Hit-wicket, not caught - what the law says about the Rashid Khan dismissal

In case you were among the many left confused, we try to explain the umpires' decision here

Nagraj Gollapudi
Rashid Khan dislodges the stumps while trying to hit Shardul Thakur down the ground

Rashid Khan dislodges the stumps while trying to hit Shardul Thakur down the ground  •  BCCI

On Tuesday evening, the Sunrisers Hyderabad's Rashid Khan was both hit-wicket and caught off the same ball against the Chennai Super Kings. It couldn't be both, of course. And the incident, a rare one, triggered the question: was Khan out hit-wicket or caught?
After verifying with the concerned officials, ESPNcricnfo's scorers recorded it as 'Rashid Khan hit wicket b [Shardul] Thakur'. But many readers were left wondering why. Let's explain…
The incident took place on the last ball of the penultimate over of the match, delivered by Thakur. Sunrisers were in a desperate position, needing 22 runs from the final seven deliveries, with Khan on strike. Responding to the wide yorker, Khan quickly moved to his right, went down on his right knee, and hit the ball with power to long-on, where Deepak Chahar completed an easy catch. However, Khan, who had gone deep in his crease to play the shot, had pegged back the off stump and disturbed the off bail with his right heel while playing the shot.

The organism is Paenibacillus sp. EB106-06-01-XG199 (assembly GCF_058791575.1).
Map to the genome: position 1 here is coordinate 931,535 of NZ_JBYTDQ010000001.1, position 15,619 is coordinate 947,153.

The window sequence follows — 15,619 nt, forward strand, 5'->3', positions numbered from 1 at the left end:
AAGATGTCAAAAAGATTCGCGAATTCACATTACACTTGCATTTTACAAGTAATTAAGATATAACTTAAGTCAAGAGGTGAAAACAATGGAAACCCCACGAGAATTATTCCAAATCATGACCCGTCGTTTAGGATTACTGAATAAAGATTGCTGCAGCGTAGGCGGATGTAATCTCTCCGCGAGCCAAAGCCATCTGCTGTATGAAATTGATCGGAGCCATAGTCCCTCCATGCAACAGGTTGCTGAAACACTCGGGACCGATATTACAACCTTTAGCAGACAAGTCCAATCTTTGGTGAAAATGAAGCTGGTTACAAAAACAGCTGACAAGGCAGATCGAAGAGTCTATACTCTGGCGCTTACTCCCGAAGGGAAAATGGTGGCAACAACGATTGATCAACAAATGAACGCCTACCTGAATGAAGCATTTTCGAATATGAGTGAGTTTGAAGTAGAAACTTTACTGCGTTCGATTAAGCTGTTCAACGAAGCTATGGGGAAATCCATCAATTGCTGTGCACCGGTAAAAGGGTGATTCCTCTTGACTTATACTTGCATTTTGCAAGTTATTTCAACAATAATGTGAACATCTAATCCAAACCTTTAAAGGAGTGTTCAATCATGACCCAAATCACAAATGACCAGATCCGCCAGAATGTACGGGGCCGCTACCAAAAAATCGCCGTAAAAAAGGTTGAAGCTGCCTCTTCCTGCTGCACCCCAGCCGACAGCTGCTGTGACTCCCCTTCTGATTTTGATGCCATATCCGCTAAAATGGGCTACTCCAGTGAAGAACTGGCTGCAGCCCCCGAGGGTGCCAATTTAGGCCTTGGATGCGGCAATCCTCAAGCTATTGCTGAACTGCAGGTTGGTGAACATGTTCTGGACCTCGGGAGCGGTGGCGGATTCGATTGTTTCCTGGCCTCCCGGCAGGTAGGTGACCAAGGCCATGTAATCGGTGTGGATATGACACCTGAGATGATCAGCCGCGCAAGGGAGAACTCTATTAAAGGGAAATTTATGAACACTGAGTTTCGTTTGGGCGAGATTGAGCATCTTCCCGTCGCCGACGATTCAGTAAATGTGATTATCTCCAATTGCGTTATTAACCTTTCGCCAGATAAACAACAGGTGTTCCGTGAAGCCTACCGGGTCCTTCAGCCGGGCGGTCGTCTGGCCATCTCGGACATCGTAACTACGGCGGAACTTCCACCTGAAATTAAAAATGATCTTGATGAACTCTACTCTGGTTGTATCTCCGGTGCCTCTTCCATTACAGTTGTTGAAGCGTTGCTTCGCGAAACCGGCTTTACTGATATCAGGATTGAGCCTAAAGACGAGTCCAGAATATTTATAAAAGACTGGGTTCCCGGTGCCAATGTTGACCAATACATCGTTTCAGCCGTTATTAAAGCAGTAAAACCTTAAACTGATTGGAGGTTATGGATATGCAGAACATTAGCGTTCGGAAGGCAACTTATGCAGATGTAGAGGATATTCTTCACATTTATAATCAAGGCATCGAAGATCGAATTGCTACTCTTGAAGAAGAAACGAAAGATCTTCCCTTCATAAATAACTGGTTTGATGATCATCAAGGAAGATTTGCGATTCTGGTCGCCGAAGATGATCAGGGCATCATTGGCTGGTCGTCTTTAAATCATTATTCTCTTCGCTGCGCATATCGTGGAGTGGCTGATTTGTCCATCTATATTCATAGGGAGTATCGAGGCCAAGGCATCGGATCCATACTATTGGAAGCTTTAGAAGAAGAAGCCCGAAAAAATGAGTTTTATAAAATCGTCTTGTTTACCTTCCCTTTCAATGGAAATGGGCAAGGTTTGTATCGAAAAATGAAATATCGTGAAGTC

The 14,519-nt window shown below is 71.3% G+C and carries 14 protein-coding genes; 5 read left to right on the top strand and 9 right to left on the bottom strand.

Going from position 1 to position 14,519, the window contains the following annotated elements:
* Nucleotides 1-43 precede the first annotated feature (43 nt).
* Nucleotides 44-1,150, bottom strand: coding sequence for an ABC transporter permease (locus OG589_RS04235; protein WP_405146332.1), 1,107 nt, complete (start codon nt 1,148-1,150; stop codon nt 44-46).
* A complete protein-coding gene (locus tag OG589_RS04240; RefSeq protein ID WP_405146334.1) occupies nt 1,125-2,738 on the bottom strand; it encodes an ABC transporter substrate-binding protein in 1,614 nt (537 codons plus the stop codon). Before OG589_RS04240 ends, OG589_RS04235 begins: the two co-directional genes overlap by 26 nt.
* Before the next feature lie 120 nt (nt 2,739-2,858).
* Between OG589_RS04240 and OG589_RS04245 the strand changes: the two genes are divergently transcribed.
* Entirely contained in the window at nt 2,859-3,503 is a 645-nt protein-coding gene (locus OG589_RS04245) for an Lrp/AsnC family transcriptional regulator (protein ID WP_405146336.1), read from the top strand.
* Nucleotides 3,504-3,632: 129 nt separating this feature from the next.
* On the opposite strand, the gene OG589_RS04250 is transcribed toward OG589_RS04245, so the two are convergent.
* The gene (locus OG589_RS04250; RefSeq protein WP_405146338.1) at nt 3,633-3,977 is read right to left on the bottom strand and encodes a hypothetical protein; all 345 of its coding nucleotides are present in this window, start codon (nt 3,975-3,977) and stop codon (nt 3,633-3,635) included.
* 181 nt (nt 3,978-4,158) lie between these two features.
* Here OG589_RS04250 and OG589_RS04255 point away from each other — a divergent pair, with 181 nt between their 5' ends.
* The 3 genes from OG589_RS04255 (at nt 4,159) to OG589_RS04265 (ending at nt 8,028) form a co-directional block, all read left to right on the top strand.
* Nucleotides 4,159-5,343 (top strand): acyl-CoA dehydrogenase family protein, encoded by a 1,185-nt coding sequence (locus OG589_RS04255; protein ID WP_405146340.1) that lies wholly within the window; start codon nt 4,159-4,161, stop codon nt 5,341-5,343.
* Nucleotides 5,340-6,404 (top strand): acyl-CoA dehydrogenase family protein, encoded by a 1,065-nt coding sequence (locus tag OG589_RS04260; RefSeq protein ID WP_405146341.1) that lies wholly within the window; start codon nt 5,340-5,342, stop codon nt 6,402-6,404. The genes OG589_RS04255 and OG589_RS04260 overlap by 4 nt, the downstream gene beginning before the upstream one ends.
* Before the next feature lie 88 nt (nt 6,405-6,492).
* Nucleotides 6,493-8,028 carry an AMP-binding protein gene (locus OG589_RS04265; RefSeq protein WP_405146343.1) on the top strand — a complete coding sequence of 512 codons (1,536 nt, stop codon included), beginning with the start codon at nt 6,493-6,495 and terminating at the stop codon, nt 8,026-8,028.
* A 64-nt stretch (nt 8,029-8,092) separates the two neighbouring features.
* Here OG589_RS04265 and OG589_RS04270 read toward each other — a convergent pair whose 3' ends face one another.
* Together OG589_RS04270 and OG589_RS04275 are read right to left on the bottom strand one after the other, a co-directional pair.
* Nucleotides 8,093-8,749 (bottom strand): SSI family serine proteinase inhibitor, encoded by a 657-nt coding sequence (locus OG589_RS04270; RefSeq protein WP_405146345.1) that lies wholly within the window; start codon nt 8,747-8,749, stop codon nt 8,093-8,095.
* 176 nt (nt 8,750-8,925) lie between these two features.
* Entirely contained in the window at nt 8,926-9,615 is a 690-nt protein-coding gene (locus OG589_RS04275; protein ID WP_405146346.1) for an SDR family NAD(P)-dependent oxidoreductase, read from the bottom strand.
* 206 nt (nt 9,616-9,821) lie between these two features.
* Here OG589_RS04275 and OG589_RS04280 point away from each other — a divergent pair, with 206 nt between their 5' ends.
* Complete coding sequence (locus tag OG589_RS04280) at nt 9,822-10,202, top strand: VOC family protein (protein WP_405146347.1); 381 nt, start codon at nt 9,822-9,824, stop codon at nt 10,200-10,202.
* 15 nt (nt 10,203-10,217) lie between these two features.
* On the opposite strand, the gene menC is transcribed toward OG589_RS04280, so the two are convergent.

The result: Khan became the second batsman in IPL 2020 to be out hit-wicket after the Mumbai Indians' Hardik Pandya.
According to MCC's Laws of Cricket, 'caught' takes precedence over any other form of dismissal except 'bowled'. Law 33.1 states: "If […] the striker is not out Bowled, then he/she is out Caught, even though a decision against either batsman for another method of dismissal would be justified."
So why was Khan not declared out caught? Simple: the square-leg umpire, Anil Chaudhary, had declared him out hit-wicket as soon as he hit the stumps. Automatically, at that point, the ball became dead. According to Law, the ball is "deemed to be dead from the instant of the incident causing the dismissal."
A simpler interpretation is found in Tom Smith's Cricket Umpiring & Scoring, which states that if more than one dismissal is "theoretically" possible "but an umpire gives a decision on one of those methods before the other is completed, it is the first decision that counts".
Coincidentally, the book cites an example matching the Khan dismissal. "A batsman may stand on his/her stumps while playing a pull shot into the air. If the batsman is out Hit wicket while the ball is in the air, the umpire should wait to see if the catch is taken, and if it is, he/she should give the batsman out Caught - should the catch not be taken, the umpire can then give the batsman out Hit Wicket. However, if the umpire does not wait, and instead gives the batsman out before the catch is taken, then the dismissal is Hit wicket."
So now you know.

Nagraj Gollapudi is news editor at ESPNcricinfo